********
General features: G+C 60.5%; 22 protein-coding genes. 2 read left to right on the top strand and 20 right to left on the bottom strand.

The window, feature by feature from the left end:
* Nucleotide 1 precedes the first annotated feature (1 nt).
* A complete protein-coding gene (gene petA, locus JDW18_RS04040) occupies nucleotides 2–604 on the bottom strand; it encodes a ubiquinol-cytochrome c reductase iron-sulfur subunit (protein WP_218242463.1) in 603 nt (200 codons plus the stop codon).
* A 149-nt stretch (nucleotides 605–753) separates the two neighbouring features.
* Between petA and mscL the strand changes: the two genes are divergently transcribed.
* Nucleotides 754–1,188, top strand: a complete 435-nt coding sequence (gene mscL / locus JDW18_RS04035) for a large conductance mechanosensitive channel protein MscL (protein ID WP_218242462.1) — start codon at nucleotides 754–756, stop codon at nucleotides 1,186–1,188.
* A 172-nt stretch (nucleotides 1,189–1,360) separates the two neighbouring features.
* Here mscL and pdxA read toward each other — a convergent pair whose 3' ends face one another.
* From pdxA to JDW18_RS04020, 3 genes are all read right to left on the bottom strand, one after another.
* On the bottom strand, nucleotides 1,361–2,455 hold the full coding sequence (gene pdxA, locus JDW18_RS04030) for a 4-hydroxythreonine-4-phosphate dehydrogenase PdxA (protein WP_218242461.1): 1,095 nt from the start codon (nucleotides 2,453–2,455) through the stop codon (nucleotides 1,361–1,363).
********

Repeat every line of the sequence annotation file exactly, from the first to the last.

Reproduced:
General features: G+C 60.5%; 22 protein-coding genes. 2 read left to right on the top strand and 20 right to left on the bottom strand.

The window, feature by feature from the left end:
* Nucleotide 1 precedes the first annotated feature (1 nt).
* A complete protein-coding gene (gene petA, locus JDW18_RS04040) occupies nucleotides 2–604 on the bottom strand; it encodes a ubiquinol-cytochrome c reductase iron-sulfur subunit (protein WP_218242463.1) in 603 nt (200 codons plus the stop codon).
* A 149-nt stretch (nucleotides 605–753) separates the two neighbouring features.
* Between petA and mscL the strand changes: the two genes are divergently transcribed.
* Nucleotides 754–1,188, top strand: a complete 435-nt coding sequence (gene mscL / locus JDW18_RS04035) for a large conductance mechanosensitive channel protein MscL (protein ID WP_218242462.1) — start codon at nucleotides 754–756, stop codon at nucleotides 1,186–1,188.
* A 172-nt stretch (nucleotides 1,189–1,360) separates the two neighbouring features.
* Here mscL and pdxA read toward each other — a convergent pair whose 3' ends face one another.
* From pdxA to JDW18_RS04020, 3 genes are all read right to left on the bottom strand, one after another.
* On the bottom strand, nucleotides 1,361–2,455 hold the full coding sequence (gene pdxA, locus JDW18_RS04030) for a 4-hydroxythreonine-4-phosphate dehydrogenase PdxA (protein WP_218242461.1): 1,095 nt from the start codon (nucleotides 2,453–2,455) through the stop codon (nucleotides 1,361–1,363).